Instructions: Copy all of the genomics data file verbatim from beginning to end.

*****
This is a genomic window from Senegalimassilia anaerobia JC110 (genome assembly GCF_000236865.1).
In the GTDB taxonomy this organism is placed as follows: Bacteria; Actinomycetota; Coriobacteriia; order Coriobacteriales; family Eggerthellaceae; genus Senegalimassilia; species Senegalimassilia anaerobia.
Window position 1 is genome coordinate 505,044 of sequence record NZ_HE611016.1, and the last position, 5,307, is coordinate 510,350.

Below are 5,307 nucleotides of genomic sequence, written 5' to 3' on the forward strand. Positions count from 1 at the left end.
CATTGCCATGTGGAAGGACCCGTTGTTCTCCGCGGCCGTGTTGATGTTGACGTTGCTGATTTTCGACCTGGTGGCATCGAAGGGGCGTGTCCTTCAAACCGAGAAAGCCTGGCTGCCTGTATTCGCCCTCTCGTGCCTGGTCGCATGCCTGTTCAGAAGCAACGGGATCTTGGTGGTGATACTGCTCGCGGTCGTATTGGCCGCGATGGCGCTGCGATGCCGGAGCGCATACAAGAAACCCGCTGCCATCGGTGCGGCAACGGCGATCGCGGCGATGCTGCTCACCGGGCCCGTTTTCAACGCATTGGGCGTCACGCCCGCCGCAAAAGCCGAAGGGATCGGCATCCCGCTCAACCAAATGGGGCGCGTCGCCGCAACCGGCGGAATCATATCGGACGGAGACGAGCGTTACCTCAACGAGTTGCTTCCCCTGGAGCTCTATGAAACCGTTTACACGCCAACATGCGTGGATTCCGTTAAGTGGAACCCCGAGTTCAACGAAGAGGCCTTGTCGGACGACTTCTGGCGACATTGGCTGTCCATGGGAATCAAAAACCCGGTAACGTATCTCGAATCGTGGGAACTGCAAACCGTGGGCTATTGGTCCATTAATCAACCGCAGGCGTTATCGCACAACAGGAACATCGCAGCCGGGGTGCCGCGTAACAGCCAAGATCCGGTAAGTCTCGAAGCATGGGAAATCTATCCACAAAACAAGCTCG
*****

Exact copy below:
This is a genomic window from Senegalimassilia anaerobia JC110 (genome assembly GCF_000236865.1).
In the GTDB taxonomy this organism is placed as follows: Bacteria; Actinomycetota; Coriobacteriia; order Coriobacteriales; family Eggerthellaceae; genus Senegalimassilia; species Senegalimassilia anaerobia.
Window position 1 is genome coordinate 505,044 of sequence record NZ_HE611016.1, and the last position, 5,307, is coordinate 510,350.

Below are 5,307 nucleotides of genomic sequence, written 5' to 3' on the forward strand. Positions count from 1 at the left end.
CATTGCCATGTGGAAGGACCCGTTGTTCTCCGCGGCCGTGTTGATGTTGACGTTGCTGATTTTCGACCTGGTGGCATCGAAGGGGCGTGTCCTTCAAACCGAGAAAGCCTGGCTGCCTGTATTCGCCCTCTCGTGCCTGGTCGCATGCCTGTTCAGAAGCAACGGGATCTTGGTGGTGATACTGCTCGCGGTCGTATTGGCCGCGATGGCGCTGCGATGCCGGAGCGCATACAAGAAACCCGCTGCCATCGGTGCGGCAACGGCGATCGCGGCGATGCTGCTCACCGGGCCCGTTTTCAACGCATTGGGCGTCACGCCCGCCGCAAAAGCCGAAGGGATCGGCATCCCGCTCAACCAAATGGGGCGCGTCGCCGCAACCGGCGGAATCATATCGGACGGAGACGAGCGTTACCTCAACGAGTTGCTTCCCCTGGAGCTCTATGAAACCGTTTACACGCCAACATGCGTGGATTCCGTTAAGTGGAACCCCGAGTTCAACGAAGAGGCCTTGTCGGACGACTTCTGGCGACATTGGCTGTCCATGGGAATCAAAAACCCGGTAACGTATCTCGAATCGTGGGAACTGCAAACCGTGGGCTATTGGTCCATTAATCAACCGCAGGCGTTATCGCACAACAGGAACATCGCAGCCGGGGTGCCGCGTAACAGCCAAGATCCGGTAAGTCTCGAAGCATGGGAAATCTATCCACAAAACAAGCTCG